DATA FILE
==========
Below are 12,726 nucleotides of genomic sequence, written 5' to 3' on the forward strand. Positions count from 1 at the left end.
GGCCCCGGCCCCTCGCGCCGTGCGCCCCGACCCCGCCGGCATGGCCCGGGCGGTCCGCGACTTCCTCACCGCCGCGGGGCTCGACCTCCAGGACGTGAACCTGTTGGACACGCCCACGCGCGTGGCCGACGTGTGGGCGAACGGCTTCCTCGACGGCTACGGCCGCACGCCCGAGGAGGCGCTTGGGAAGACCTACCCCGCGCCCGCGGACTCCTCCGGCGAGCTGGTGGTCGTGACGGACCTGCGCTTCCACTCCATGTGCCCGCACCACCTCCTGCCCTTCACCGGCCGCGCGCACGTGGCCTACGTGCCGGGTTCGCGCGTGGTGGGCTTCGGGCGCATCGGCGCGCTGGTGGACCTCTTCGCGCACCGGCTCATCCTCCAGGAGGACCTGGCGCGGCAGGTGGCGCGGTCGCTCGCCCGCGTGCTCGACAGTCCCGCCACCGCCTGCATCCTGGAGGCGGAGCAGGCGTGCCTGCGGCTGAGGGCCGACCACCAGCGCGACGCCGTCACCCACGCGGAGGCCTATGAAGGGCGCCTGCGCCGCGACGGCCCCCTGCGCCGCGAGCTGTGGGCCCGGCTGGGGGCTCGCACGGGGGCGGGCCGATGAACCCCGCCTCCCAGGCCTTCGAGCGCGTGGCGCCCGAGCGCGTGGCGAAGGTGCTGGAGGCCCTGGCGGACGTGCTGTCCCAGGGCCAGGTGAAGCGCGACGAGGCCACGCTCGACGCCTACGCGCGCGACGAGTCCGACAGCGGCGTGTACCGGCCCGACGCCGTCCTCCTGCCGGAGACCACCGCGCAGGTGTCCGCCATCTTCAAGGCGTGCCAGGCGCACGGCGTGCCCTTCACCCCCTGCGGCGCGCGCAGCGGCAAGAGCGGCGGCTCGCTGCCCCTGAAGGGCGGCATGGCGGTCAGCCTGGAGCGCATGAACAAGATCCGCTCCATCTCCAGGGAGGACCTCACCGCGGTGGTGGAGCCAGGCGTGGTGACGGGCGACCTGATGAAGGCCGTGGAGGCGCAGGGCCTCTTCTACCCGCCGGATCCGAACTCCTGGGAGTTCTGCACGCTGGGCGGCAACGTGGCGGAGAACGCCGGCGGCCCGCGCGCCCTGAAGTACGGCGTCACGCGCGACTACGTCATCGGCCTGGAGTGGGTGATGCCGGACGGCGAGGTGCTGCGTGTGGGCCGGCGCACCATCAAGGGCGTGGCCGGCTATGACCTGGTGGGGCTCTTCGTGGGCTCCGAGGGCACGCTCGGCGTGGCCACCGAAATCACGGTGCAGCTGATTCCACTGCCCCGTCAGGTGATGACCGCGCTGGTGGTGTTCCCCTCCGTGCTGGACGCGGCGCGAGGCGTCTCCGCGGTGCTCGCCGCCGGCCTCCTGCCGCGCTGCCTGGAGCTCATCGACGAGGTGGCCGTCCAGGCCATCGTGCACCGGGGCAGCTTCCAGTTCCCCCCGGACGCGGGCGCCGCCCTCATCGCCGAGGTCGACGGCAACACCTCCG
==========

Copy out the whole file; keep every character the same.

Below are 12,726 nucleotides of genomic sequence, written 5' to 3' on the forward strand. Positions count from 1 at the left end.
GGCCCCGGCCCCTCGCGCCGTGCGCCCCGACCCCGCCGGCATGGCCCGGGCGGTCCGCGACTTCCTCACCGCCGCGGGGCTCGACCTCCAGGACGTGAACCTGTTGGACACGCCCACGCGCGTGGCCGACGTGTGGGCGAACGGCTTCCTCGACGGCTACGGCCGCACGCCCGAGGAGGCGCTTGGGAAGACCTACCCCGCGCCCGCGGACTCCTCCGGCGAGCTGGTGGTCGTGACGGACCTGCGCTTCCACTCCATGTGCCCGCACCACCTCCTGCCCTTCACCGGCCGCGCGCACGTGGCCTACGTGCCGGGTTCGCGCGTGGTGGGCTTCGGGCGCATCGGCGCGCTGGTGGACCTCTTCGCGCACCGGCTCATCCTCCAGGAGGACCTGGCGCGGCAGGTGGCGCGGTCGCTCGCCCGCGTGCTCGACAGTCCCGCCACCGCCTGCATCCTGGAGGCGGAGCAGGCGTGCCTGCGGCTGAGGGCCGACCACCAGCGCGACGCCGTCACCCACGCGGAGGCCTATGAAGGGCGCCTGCGCCGCGACGGCCCCCTGCGCCGCGAGCTGTGGGCCCGGCTGGGGGCTCGCACGGGGGCGGGCCGATGAACCCCGCCTCCCAGGCCTTCGAGCGCGTGGCGCCCGAGCGCGTGGCGAAGGTGCTGGAGGCCCTGGCGGACGTGCTGTCCCAGGGCCAGGTGAAGCGCGACGAGGCCACGCTCGACGCCTACGCGCGCGACGAGTCCGACAGCGGCGTGTACCGGCCCGACGCCGTCCTCCTGCCGGAGACCACCGCGCAGGTGTCCGCCATCTTCAAGGCGTGCCAGGCGCACGGCGTGCCCTTCACCCCCTGCGGCGCGCGCAGCGGCAAGAGCGGCGGCTCGCTGCCCCTGAAGGGCGGCATGGCGGTCAGCCTGGAGCGCATGAACAAGATCCGCTCCATCTCCAGGGAGGACCTCACCGCGGTGGTGGAGCCAGGCGTGGTGACGGGCGACCTGATGAAGGCCGTGGAGGCGCAGGGCCTCTTCTACCCGCCGGATCCGAACTCCTGGGAGTTCTGCACGCTGGGCGGCAACGTGGCGGAGAACGCCGGCGGCCCGCGCGCCCTGAAGTACGGCGTCACGCGCGACTACGTCATCGGCCTGGAGTGGGTGATGCCGGACGGCGAGGTGCTGCGTGTGGGCCGGCGCACCATCAAGGGCGTGGCCGGCTATGACCTGGTGGGGCTCTTCGTGGGCTCCGAGGGCACGCTCGGCGTGGCCACCGAAATCACGGTGCAGCTGATTCCACTGCCCCGTCAGGTGATGACCGCGCTGGTGGTGTTCCCCTCCGTGCTGGACGCGGCGCGAGGCGTCTCCGCGGTGCTCGCCGCCGGCCTCCTGCCGCGCTGCCTGGAGCTCATCGACGAGGTGGCCGTCCAGGCCATCGTGCACCGGGGCAGCTTCCAGTTCCCCCCGGACGCGGGCGCCGCCCTCATCGCCGAGGTCGACGGCAACACCTCCG